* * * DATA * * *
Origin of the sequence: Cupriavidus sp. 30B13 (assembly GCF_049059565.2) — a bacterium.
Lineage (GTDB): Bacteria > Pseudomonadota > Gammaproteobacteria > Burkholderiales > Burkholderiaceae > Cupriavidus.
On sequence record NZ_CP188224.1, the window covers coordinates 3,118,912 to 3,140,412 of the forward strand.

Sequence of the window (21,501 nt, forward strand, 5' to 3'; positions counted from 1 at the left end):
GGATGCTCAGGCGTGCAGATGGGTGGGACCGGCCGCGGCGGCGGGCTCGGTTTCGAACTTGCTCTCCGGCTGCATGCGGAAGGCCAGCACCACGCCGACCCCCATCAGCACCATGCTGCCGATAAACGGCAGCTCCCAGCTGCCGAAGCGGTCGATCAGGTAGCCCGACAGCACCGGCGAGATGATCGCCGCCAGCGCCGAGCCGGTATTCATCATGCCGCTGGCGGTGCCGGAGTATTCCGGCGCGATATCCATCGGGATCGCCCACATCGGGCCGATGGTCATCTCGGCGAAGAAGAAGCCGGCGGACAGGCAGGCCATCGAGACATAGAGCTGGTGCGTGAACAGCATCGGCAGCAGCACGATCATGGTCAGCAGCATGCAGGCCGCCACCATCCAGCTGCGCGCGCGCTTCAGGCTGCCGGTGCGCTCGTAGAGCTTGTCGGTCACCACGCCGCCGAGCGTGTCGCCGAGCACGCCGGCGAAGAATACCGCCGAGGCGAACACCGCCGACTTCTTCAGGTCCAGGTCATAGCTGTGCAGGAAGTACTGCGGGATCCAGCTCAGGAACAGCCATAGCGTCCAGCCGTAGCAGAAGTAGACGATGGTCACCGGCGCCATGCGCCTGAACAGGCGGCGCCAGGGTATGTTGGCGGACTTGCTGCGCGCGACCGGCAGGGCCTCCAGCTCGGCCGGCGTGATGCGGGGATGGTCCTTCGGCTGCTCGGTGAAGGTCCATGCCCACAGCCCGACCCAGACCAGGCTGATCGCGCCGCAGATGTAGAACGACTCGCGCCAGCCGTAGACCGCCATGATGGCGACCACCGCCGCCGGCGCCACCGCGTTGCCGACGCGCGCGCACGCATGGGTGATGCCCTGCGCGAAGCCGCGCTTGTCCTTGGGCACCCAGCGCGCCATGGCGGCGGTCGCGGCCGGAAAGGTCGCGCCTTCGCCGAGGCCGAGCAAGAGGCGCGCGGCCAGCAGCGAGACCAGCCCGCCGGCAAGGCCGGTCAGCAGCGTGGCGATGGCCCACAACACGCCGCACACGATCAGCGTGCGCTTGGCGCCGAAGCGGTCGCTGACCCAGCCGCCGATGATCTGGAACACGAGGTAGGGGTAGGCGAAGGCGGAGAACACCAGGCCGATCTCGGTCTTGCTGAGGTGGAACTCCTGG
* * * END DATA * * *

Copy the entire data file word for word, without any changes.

Origin of the sequence: Cupriavidus sp. 30B13 (assembly GCF_049059565.2) — a bacterium.
Lineage (GTDB): Bacteria > Pseudomonadota > Gammaproteobacteria > Burkholderiales > Burkholderiaceae > Cupriavidus.
On sequence record NZ_CP188224.1, the window covers coordinates 3,118,912 to 3,140,412 of the forward strand.

Sequence of the window (21,501 nt, forward strand, 5' to 3'; positions counted from 1 at the left end):
GGATGCTCAGGCGTGCAGATGGGTGGGACCGGCCGCGGCGGCGGGCTCGGTTTCGAACTTGCTCTCCGGCTGCATGCGGAAGGCCAGCACCACGCCGACCCCCATCAGCACCATGCTGCCGATAAACGGCAGCTCCCAGCTGCCGAAGCGGTCGATCAGGTAGCCCGACAGCACCGGCGAGATGATCGCCGCCAGCGCCGAGCCGGTATTCATCATGCCGCTGGCGGTGCCGGAGTATTCCGGCGCGATATCCATCGGGATCGCCCACATCGGGCCGATGGTCATCTCGGCGAAGAAGAAGCCGGCGGACAGGCAGGCCATCGAGACATAGAGCTGGTGCGTGAACAGCATCGGCAGCAGCACGATCATGGTCAGCAGCATGCAGGCCGCCACCATCCAGCTGCGCGCGCGCTTCAGGCTGCCGGTGCGCTCGTAGAGCTTGTCGGTCACCACGCCGCCGAGCGTGTCGCCGAGCACGCCGGCGAAGAATACCGCCGAGGCGAACACCGCCGACTTCTTCAGGTCCAGGTCATAGCTGTGCAGGAAGTACTGCGGGATCCAGCTCAGGAACAGCCATAGCGTCCAGCCGTAGCAGAAGTAGACGATGGTCACCGGCGCCATGCGCCTGAACAGGCGGCGCCAGGGTATGTTGGCGGACTTGCTGCGCGCGACCGGCAGGGCCTCCAGCTCGGCCGGCGTGATGCGGGGATGGTCCTTCGGCTGCTCGGTGAAGGTCCATGCCCACAGCCCGACCCAGACCAGGCTGATCGCGCCGCAGATGTAGAACGACTCGCGCCAGCCGTAGACCGCCATGATGGCGACCACCGCCGCCGGCGCCACCGCGTTGCCGACGCGCGCGCACGCATGGGTGATGCCCTGCGCGAAGCCGCGCTTGTCCTTGGGCACCCAGCGCGCCATGGCGGCGGTCGCGGCCGGAAAGGTCGCGCCTTCGCCGAGGCCGAGCAAGAGGCGCGCGGCCAGCAGCGAGACCAGCCCGCCGGCAAGGCCGGTCAGCAGCGTGGCGATGGCCCACAACACGCCGCACACGATCAGCGTGCGCTTGGCGCCGAAGCGGTCGCTGACCCAGCCGCCGATGATCTGGAACACGAGGTAGGGGTAGGCGAAGGCGGAGAACACCAGGCCGATCTCGGTCTTGCTGAGGTGGAACTCCTGG